Research from the University of California – Los Angeles suggests that the relationship between body weight and inactivity is more complex than previously thought (UCLA). Science has long understood that a lifestyle excluding exercise and activity can lead to weight problems. The study, published last month in Physiology and Behavior, notes that the reverse is true as well: weight problems can lead to low energy and, hence, laziness.

Lead author Aaron Blaisdell and his team of researchers studied 32 rats for 180 days, dividing them into two different groups. One group received foods that were primarily natural and nutrient-rich, such as fish and corn. The other group was instead fed foods with additives, sugars, and genetically modified components – a diet resembling the ingredients of junk food.

Predictable & unpredictable findings

At 90 days (50% of the way through the study), the group that was not receiving proper nutrition had accrued substantial excess pounds. Blaisdell noted that the findings are consistent with previous science suggesting that junk food causes obesity, an unsurprising result.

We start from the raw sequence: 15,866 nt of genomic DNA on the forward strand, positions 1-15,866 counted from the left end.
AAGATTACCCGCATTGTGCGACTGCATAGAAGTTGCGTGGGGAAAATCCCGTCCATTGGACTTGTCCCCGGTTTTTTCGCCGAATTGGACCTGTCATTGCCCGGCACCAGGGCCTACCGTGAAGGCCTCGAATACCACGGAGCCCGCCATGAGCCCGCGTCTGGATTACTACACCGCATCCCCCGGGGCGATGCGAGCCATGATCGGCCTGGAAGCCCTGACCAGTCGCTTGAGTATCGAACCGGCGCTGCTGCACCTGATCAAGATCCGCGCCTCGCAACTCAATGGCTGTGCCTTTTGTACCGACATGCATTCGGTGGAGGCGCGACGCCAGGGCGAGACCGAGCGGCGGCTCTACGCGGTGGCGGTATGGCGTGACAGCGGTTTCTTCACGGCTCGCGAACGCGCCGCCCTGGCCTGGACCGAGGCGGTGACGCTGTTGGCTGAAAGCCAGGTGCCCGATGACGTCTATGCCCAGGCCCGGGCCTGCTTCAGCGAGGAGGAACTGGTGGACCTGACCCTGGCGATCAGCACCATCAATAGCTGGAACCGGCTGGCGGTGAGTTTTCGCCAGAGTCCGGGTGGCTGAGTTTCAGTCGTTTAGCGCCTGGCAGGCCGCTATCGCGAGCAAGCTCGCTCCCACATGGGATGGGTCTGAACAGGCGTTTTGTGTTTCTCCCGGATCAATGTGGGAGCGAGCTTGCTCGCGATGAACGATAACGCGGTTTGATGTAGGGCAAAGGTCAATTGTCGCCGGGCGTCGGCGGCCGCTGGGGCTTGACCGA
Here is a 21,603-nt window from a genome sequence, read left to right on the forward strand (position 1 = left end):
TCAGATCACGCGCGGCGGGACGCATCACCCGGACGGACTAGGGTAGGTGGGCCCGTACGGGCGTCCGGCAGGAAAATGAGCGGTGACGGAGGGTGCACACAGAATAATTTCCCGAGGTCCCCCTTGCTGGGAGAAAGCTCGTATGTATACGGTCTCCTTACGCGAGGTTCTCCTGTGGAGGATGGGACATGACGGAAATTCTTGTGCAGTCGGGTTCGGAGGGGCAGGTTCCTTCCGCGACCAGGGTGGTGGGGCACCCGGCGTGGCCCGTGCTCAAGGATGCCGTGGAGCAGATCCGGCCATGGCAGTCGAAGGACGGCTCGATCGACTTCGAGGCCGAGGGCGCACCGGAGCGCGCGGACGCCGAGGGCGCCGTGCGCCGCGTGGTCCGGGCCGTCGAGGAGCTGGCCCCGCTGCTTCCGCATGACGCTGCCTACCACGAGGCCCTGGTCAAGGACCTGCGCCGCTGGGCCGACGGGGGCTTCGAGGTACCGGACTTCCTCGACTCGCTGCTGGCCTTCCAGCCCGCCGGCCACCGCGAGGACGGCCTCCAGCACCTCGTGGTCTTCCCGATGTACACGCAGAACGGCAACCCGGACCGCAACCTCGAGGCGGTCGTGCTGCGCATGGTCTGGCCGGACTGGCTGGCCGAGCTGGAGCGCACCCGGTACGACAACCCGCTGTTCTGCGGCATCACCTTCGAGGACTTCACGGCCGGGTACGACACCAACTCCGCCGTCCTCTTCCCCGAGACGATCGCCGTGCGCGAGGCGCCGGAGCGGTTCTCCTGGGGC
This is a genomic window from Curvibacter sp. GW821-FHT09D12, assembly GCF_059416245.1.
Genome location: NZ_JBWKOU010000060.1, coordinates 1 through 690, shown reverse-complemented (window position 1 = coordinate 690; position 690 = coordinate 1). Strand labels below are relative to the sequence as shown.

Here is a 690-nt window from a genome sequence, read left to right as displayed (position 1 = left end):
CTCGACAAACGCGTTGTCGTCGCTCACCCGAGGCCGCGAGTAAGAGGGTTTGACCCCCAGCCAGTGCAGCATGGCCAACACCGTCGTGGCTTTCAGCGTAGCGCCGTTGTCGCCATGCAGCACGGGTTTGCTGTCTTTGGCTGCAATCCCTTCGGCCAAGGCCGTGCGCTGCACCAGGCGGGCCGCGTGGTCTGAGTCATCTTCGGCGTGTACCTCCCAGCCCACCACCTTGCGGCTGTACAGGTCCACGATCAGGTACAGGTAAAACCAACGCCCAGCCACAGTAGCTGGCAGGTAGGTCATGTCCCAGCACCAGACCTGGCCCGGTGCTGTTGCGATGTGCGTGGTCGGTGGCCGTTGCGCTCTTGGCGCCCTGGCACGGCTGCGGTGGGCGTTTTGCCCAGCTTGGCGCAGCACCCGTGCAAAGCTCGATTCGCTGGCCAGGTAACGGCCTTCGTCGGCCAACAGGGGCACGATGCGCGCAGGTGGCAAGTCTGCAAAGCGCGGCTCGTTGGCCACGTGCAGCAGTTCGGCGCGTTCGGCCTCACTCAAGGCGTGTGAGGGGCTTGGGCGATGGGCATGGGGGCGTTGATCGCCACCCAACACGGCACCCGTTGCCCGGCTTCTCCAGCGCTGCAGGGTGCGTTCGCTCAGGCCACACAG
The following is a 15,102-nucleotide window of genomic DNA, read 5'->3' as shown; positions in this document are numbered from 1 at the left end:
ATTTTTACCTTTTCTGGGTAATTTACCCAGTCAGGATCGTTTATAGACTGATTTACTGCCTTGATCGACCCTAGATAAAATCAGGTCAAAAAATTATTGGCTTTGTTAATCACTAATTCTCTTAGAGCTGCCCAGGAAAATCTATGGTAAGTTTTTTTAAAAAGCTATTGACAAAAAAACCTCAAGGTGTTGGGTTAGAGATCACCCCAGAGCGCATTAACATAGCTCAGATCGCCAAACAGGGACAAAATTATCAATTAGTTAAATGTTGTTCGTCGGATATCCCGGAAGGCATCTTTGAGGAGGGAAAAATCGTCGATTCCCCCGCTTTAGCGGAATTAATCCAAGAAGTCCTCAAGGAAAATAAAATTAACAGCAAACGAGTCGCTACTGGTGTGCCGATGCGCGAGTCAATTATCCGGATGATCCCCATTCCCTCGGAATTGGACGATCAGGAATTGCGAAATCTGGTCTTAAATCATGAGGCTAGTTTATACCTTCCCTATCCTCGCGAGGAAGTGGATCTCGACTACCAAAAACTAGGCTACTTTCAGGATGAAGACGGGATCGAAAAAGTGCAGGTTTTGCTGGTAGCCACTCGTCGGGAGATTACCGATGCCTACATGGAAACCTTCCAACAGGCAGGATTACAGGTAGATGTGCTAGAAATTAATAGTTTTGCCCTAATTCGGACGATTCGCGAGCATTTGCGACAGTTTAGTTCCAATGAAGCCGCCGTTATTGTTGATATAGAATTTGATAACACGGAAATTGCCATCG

The finding that was particularly alarming and unexpected was that laziness seemed to be caused by the poor diet. In order to test activity level over time, the rats were regularly given tasks for which they would get a treat (something to eat or drink). The rats that were on the processed, high-fat diet were slowed down significantly. Over the course of half an hour of this form of incentivized testing, the rats in the unhealthy group required almost double the recovery time after performing each task.

Disappointing & compelling findings

One observation from the study that is somewhat disappointing is how ingrained the ill effects of the junk food diet became. At the end of the half-year period of keeping the two groups’ food supplies distinct, the scientists reversed the meals to see what positive effects that might have on the unhealthy rats. Unfortunately, even after more than a week on the new diet, the obese rats neither lost weight nor cut down their break times.

Overall, the most compelling finding was observed in the healthy rats, when they were switched to low-quality food. Even after nine days, that group maintained the same fitness level and ability to complete tasks. The conclusion of the researchers is that eating junk food from time to time is unproblematic, whereas eating it in large quantities over an extended period causes negative physical and mental effects.

Getting medical care for weight loss

Weight loss is not easy, as evidenced by this study. Appreciating the complexity of weight conditions at Health Star, we use a multidisciplinary, team approach  to guide our patients toward healthier futures.